March 8, 2013

Major Confusion over Major Choices?!

Declaring a major is more than simply filling out a form. But it’s also less than locking in a career for the rest of your life.
Photo by Kevin H. from Flickr
through Creative Commons license
Instead, think about choosing a major like planning a trip. You set out to have a meaningful experience, one that takes shape from a purposeful plan. For example:
Step 1: Consider your interests (running with bulls in Pamplona, sitting on a beach, basking in ancient architecture).
Step 2: Identify which options will allow you to explore those interests (Spain? Italy? South Africa?).
Step 3: Evaluate the fit in reality and identify any real expectations that you are either unwilling or incapable of meeting (I don’t want to fly more than 5 hours).
Step 4: Acknowledge the reality of your choices and the mini-goals that they create (I need to get my passport and convince Mom this is a good idea), and ask opinions of the people who influence your life and have more “travel experience” than you do.
Your major selection should mirror this process of considering your interests (love to write, adore science); reviewing options (browsing the list of majors and minors and department websites); evaluating fit (taking classes, exploring internships); acknowledging reality (grades, length of education needed); and asking the opinions of people who influence your life (what will Mom say when she regains consciousness?). This process of decision making does not happen quickly and it can’t be forced.
With over 90 majors at the School of Arts & Sciences, how do you decide which major to choose? You may want to start by asking yourself…
1.       What classes have I enjoyed? This is the best place to start when thinking about possible majors. Which courses have you taken where you genuinely enjoyed the subject material? Think about which classes that sparked an interest and consider taking another course in that area to see if it’s a good fit for you.  Think back to high school if you need to.
2.       What interests me? What is the highlight of your week – the thing that you most look forward to? Think about all of your hobbies. Do you enjoy reading? video gaming? fashion design? lacrosse? For example, an avid gamer might explore majors in computer science, visual arts, or English. By thinking about your genuine interests, you can consider careers and majors that will complement what you already love! If this feels overwhelming, advisers can help you identify potential majors and careers that are related to your interests.
3.       What do I want to do after college? Is there something you are hoping to do after graduation, such as teach, help people, invent things, or produce creative products? Depending on your career plans, you may work backwards to choose a major. *Be careful, though: many students fall into a trap where they think a career in business requires a business major or a career in medicine requires a biology major. There are many roads to the same destination, so speak to a career counselor or academic adviser to consider ALL majors that may be relevant, not just the ones that sound like a job!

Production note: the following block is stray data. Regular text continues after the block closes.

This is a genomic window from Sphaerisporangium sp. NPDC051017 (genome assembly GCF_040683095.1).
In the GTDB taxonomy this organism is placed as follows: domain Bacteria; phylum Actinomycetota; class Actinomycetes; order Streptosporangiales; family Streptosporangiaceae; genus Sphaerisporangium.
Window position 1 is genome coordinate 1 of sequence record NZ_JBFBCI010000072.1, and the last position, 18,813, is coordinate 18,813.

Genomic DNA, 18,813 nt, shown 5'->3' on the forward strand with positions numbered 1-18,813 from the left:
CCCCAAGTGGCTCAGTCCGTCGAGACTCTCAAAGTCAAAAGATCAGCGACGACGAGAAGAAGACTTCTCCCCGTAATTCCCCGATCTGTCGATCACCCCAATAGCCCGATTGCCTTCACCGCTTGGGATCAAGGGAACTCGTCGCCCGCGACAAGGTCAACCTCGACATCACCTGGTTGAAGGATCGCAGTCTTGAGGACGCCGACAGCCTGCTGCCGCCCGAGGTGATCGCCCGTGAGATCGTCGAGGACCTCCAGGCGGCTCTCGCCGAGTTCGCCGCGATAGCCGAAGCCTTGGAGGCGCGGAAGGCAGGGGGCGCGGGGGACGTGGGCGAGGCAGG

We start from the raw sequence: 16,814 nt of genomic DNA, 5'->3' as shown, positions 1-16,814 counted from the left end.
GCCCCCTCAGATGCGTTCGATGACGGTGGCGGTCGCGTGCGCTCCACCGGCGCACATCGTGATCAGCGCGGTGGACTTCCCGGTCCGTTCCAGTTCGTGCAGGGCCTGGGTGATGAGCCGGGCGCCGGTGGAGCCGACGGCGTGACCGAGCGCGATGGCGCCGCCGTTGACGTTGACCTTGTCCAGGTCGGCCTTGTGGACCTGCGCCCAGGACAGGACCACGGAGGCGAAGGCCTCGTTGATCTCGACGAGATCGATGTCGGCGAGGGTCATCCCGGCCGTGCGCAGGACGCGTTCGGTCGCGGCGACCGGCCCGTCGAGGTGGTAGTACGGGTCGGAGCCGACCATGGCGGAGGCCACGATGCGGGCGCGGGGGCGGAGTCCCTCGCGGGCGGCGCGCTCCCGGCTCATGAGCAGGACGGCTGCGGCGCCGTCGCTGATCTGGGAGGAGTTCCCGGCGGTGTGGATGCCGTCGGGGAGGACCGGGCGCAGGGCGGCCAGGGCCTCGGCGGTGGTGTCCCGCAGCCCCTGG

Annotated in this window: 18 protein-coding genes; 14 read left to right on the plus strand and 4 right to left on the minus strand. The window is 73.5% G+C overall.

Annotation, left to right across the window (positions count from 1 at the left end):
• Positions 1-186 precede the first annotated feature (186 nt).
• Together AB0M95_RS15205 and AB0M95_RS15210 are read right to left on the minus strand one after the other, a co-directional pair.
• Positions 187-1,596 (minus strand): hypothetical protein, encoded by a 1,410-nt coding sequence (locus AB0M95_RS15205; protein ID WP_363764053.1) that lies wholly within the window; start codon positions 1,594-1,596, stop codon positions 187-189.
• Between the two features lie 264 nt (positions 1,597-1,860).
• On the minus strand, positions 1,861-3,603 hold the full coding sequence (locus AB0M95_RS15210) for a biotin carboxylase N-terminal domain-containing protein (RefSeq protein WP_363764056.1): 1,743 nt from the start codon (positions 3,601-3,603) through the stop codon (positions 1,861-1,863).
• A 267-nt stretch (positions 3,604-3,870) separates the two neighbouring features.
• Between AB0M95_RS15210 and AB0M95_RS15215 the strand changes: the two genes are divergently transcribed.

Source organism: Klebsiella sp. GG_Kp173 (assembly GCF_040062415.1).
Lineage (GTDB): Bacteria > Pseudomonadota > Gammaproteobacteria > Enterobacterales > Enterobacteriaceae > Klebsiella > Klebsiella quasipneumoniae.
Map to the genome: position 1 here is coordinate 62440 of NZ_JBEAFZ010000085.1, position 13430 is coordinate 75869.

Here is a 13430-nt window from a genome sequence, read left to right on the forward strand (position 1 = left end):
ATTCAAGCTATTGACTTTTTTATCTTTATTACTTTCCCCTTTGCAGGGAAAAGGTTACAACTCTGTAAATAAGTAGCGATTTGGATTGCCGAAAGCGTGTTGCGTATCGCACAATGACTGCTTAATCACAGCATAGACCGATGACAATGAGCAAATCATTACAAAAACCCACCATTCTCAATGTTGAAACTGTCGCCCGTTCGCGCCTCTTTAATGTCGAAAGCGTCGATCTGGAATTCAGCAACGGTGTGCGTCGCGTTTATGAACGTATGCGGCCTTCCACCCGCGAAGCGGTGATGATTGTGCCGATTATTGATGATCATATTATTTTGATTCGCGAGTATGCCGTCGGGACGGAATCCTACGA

4.       What do I want my life to look like? Some students don’t have a particular interest in one area, but they know they want to work outdoors, have summers off, have a flexible work schedule, or travel a lot. By thinking about the lifestyle you want, you can begin to identify and eliminate certain careers and get a better sense of what will ”fit” for you.
When I was growing up, my parents told me, “Find what you love and then figure out a way to get paid for it.” In other words: figure out what you’re excited about enough to do it every day, figure out what you’re good at, and where those things intersect. Then, and only then, do you move on to the specifics of how you pursue it. Don’t start with the “getting paid” part of the formula first – there are many paths to a healthy bank account, and NONE of them involve struggling in material that you can’t connect with.
Choosing a major can be frustrating, whether you’re the type to meticulously plan out every detail of your trip or someone who is happy to let serendipity guide you. In truth, the best prepared students are the ones who do some planning, thinking, and talking about their options but also remain open to unplanned, exciting possibilities. 

Special thanks to Sara Spear (GSE'12) and Molly Rucki (GSE'14) for their good ideas and help with this post!